Shoot Like a Pro
when video production budgets swell, so does the gear list, crew size, and expectations. Once the focal point, the camera becomes merely a little cog in a machine with hundreds of parts. Though a professional photographer can reasonably expect to set out alone to make beautiful pictures, producing a big-budget video is decidedly a team effort. Cinematographers, camera operators, lighting grips, production assistants, even craft services all make the production go, allowing the director to focus on the creative vision as a whole. “It’s all about collaborating with others,” says Laforet. “It’s a very hard thing to do all on your own.”
Of course, collaboration begins with Laforet’s favorite thing: preparation. And KEXP’s Beckmann knows that when prepping for a shoot, great ideas come from everywhere. “During setup, we encourage even interns and volunteers to make suggestions. We all have opinions, and ultimately the best idea wins the day.”
For a scripted production, conceptualizing the project, building storyboards, and creating shot lists are even more important—these define the outline and the skeletal structure of your work. Laforet also believes these pre-shoot conceptual techniques can benefit your photography, even when you’re not working on video. “Preproduction is enormous,” he says. “It’s useful to everybody.”
In fact, shooting stills is often the best way to build storyboards and sketches. Scouting for a Luke Scott film, Corey Rich observed Scott’s storyboard-sketching process: “He was carrying around two Nikon D3s. We would show up at the location, and he’d look at it like a still photographer, sketching it with the cameras. He’d make frames and he’d look at the back of the camera, thinking about how he was going to do the motion sequences. He was thinking with motion as a filter.”
Part of the preproduction process is dealing with the size of the production itself, and the headaches that come along with it. The bigger your crew, the tougher it will be to shoot under the radar. At least one person has to be able to negotiate any production roadblocks, and if you’re the director, it’s likely to be you.
“If you’re working with a crew, or even if you’re just setting up a tripod, you’re going to find that people treat you very differently on the street,” Laforet says. “Cops will pay much more attention to you. Permits become necessary. It’s a whole different set of skills and hoops to jump through.”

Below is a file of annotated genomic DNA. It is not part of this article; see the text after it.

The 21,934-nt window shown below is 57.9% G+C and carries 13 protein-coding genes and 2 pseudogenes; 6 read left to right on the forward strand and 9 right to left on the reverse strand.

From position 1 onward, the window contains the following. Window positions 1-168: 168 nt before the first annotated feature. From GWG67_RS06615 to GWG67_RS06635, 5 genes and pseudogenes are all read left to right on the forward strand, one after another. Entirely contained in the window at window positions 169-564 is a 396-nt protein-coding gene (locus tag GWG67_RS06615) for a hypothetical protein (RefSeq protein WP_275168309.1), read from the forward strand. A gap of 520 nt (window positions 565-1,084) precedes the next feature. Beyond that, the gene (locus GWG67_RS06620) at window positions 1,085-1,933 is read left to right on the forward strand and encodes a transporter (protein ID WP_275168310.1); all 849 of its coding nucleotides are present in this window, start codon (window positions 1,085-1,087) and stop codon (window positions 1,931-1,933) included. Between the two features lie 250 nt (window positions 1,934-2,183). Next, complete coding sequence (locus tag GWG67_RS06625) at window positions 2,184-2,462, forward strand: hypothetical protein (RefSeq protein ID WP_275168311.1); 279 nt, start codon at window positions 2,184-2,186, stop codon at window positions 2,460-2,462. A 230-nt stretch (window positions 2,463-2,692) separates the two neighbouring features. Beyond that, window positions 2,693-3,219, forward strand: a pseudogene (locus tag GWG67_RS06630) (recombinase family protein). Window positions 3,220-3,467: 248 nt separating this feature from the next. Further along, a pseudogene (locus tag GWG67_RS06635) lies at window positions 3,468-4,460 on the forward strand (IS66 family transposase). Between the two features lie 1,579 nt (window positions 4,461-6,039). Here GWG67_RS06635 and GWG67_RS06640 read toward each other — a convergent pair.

Despite the many moving parts that comprise a large production such as Rich’s adventure sports doc, Why, or the technical challenges of piloting drone cameras in jungle rapids, the whole point of the increasingly sophisticated tools is to remove limitations to what our minds can manifest on video.
“It’s purpose-driven to enable us to spend less time fiddling around with the technical aspects, and spend more time on the creative,” Rich says.
So what can that mean for your video? These days, it usually means motion. Not just the image, but the elements within the image, and often the camera itself. “In modern video, it’s not just that stuff is moving in front of the camera,” Laforet says. “The camera itself is—more often than not—moving. You want to keep moving the camera, but do it with a reason.”
Sliders help make for smooth camera movements.
Motorized remote-controlled dollys such as Kessler sliders can make time-lapse videos amazing with automated tracking, and cranes can help quickly alter perspective with dramatic altitude changes.
“It should move to help tell the story and push it forward,” Laforet insists. “If your camera is always stationary—or as we call it, locked off—it’s very common for your audience to lose interest in what you’re shooting.”
When producing movies at the highest level, you almost certainly will have an editor to handle the time-intensive task of editing your clips. But as the director, it’s important to be involved in the editing process, and to learn from your editor. Laforet suggests becoming best buddies with yours. “You’re not going to learn anything by giving them your footage and having it come back all cut,” he says.
Apple's Final Cut Pro X is just one of the pro video editing solutions available.
“What you really want is to sit down with an editor [who will] tell you, ‘Hey, you’re missing this transition. You don’t have this coverage. You’re making the wrong lens choice from this shot to that shot and it’s making it hard to cut.’ Editors understand how to effectively sequence shots—working with one will give you a leg up on most people.”
For a professional like Laforet, the day-to-day differences of the life of a director and the life of a photographer may be worlds apart. But ultimately, the goal is still the same: to tell stories with powerful images. That the tool is the same is no coincidence.
“Photography is never going to go away,” he says. “People are just going to look at a camera as a multipurpose tool from now on. They won’t have the concept of the camera that just shoots stills. This has already happened.”